Hacker who stole $6 million in CSGO skins identified by CS.MONEY

Calum Patterson
dragon lore in csgo

CS:GO skin trading website CS.MONEY has provided an update on the major hack that saw countless valuable in-game items stolen, confirming that they have identified the hacker, the method used, and recovered half of the stolen items.

Weapon skins, knives, and other items like stickers, gloves and cases in CS:GO can fetch some eye-watering prices, with a market worth in the hundreds of millions.

In order to exchange items for real-world currency, skin traders and investors must use third-party websites, such as CS.MONEY. Although the world of skin trading has been cleaned up considerably since the wild-west of 2014-18, there are still risks involved.

Thankfully, CS.MONEY has provided a promising update on the status of the stolen items, as well as the nature of the hack and its culprit.

CS.MONEY returning stolen skins after hack

On August 12, a breach of CS.MONEY’s platform led to an estimated $6 million worth (according to CS.MONEY) of items being stolen. Quickly after the hack took place, the majority of skin trading websites blocked any of the stolen items from being listed on their platforms.

On August 22, Timofey Sobolevsky, the Chief Communications Officer at EX CORP, the parent of CS.MONEY, confirmed that half of the stolen items had been recovered.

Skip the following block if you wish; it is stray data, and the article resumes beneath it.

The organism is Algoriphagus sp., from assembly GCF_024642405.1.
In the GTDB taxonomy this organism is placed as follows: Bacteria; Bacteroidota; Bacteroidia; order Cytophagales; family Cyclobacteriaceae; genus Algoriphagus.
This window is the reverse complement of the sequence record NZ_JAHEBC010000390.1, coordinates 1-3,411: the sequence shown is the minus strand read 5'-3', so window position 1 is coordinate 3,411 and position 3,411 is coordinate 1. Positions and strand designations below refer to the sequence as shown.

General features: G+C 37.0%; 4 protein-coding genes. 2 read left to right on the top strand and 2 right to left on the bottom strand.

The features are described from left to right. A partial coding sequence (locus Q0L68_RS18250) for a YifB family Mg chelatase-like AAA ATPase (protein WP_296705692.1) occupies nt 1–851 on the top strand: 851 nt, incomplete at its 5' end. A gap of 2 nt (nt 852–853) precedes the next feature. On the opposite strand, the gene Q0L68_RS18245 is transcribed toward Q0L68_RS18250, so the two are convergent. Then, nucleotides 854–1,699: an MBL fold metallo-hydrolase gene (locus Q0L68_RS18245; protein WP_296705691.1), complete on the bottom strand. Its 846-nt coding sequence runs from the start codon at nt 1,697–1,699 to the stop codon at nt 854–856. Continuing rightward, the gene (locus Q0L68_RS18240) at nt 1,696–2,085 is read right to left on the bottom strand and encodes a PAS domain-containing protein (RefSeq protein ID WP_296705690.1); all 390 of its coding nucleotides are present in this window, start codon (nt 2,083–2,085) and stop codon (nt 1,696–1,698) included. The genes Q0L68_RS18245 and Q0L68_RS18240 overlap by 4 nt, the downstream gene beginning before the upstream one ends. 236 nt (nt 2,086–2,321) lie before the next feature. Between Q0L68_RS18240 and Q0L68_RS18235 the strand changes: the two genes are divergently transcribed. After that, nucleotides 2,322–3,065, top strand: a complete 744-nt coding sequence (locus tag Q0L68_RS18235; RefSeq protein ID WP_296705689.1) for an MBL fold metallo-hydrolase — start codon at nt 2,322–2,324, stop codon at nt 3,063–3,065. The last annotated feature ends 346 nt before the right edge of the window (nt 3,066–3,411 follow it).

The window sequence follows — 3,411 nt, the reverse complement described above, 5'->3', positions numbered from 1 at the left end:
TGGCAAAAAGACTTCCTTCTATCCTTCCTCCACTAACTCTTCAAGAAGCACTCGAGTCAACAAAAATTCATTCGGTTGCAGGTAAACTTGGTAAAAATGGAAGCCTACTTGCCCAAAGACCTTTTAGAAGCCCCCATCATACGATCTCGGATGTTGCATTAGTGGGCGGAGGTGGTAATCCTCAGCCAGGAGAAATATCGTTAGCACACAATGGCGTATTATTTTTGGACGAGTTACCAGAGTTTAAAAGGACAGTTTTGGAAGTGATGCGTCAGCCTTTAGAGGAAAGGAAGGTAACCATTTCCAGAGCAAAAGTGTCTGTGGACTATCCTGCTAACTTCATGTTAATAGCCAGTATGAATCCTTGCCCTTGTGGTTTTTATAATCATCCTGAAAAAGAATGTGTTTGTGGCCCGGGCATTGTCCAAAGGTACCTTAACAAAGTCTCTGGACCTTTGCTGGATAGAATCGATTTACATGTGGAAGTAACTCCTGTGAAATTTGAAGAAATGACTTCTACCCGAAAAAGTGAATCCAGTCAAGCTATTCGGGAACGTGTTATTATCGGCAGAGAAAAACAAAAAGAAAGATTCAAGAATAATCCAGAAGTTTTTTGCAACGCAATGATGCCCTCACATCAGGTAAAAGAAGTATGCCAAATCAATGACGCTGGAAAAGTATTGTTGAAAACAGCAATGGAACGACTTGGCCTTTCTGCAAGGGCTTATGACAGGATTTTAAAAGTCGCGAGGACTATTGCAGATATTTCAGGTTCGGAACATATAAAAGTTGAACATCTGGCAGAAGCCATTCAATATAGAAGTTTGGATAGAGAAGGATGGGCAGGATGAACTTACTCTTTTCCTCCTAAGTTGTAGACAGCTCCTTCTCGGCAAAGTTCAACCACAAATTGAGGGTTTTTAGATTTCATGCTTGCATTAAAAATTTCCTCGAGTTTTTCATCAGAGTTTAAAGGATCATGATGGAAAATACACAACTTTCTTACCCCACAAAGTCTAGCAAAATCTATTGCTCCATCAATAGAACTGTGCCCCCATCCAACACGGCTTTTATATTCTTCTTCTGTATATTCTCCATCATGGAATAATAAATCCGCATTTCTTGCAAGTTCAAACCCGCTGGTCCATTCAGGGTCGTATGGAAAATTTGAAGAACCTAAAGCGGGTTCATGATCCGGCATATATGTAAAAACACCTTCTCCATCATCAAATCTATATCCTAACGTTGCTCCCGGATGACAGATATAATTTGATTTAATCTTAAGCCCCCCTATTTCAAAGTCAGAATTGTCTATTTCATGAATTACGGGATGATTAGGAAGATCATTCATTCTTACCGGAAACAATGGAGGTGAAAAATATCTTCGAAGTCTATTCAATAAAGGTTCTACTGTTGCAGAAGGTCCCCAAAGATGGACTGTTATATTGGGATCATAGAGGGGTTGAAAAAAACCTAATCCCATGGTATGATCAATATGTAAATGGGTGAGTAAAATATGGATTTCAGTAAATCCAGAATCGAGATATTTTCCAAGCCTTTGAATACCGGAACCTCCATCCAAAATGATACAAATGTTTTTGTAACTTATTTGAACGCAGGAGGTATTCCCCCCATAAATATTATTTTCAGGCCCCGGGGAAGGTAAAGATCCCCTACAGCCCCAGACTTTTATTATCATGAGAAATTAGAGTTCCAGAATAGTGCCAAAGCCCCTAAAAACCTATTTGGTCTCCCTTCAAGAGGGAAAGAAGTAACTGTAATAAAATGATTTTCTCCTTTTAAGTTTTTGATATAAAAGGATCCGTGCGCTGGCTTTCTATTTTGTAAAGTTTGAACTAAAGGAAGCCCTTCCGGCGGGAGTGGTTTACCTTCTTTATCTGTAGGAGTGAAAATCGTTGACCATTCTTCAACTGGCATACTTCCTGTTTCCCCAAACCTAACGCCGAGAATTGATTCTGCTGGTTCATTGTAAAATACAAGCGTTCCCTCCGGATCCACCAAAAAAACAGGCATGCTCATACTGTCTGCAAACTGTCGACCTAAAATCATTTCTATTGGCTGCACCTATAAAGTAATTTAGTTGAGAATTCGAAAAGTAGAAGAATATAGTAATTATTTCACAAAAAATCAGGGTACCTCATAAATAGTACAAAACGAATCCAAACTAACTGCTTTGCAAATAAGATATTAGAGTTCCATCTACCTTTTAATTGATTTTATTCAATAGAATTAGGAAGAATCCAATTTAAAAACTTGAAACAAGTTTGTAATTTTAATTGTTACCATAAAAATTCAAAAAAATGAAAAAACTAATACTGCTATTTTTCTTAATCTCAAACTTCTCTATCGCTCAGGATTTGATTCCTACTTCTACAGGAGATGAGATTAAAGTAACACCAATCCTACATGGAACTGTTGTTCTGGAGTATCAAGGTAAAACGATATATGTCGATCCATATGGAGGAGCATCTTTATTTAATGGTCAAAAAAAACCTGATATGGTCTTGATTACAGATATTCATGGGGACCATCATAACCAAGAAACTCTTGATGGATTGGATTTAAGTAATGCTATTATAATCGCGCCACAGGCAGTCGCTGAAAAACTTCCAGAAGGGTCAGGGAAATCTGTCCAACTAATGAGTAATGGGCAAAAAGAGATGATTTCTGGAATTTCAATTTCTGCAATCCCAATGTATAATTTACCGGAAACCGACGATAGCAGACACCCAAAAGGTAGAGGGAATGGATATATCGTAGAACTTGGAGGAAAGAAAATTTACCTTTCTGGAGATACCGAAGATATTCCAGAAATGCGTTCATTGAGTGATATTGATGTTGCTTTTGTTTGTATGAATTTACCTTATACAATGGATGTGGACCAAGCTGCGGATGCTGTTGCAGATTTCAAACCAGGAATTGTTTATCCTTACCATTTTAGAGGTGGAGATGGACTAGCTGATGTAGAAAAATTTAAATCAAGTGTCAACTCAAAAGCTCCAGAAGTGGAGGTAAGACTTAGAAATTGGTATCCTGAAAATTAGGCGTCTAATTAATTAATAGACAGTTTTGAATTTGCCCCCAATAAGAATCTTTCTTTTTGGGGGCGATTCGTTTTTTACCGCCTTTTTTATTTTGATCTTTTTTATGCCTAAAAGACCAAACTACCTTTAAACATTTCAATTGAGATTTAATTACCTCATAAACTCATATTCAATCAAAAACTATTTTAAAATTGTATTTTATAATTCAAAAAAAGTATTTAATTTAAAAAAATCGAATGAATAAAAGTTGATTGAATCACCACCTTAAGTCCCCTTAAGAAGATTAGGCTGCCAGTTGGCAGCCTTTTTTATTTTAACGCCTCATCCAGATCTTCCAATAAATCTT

“We have managed to return half of the stolen skins back to our accounts,” he wrote. “Which means that in less than a week, once the trade lock on them expires, these skins, ours and user-owned alike, will again become available on our site.”

While CS.MONEY will endeavor to retrieve everything that was stolen, any items that are not recovered will be subject to compensation.

“However, we can already tell you that we have found the one who hacked us,” Sobolevsky continued, “and we’ve learned how exactly it was done. While we were at it, we regained control over the accounts used to store the stolen skins.”

EX CORP had offered $100,000 to anyone who could assist “in understanding how exactly the perpetrators accessed our MA files.”

Now that the method used is known, it will be shared with other skin trading websites to prevent similar future attacks.

About The Author

Calum is Dexerto's Managing Editor, based in Scotland. Joining Dexerto in 2017, Calum has years of experience covering esports, gaming and online entertainment, and now leads the team to deliver the best coverage in these areas. An expert on all things Twitch and gaming influencers, he's also an expert in popular shooters like Apex Legends, CS2 and Call of Duty. You can contact Calum at calum.patterson@dexerto.com.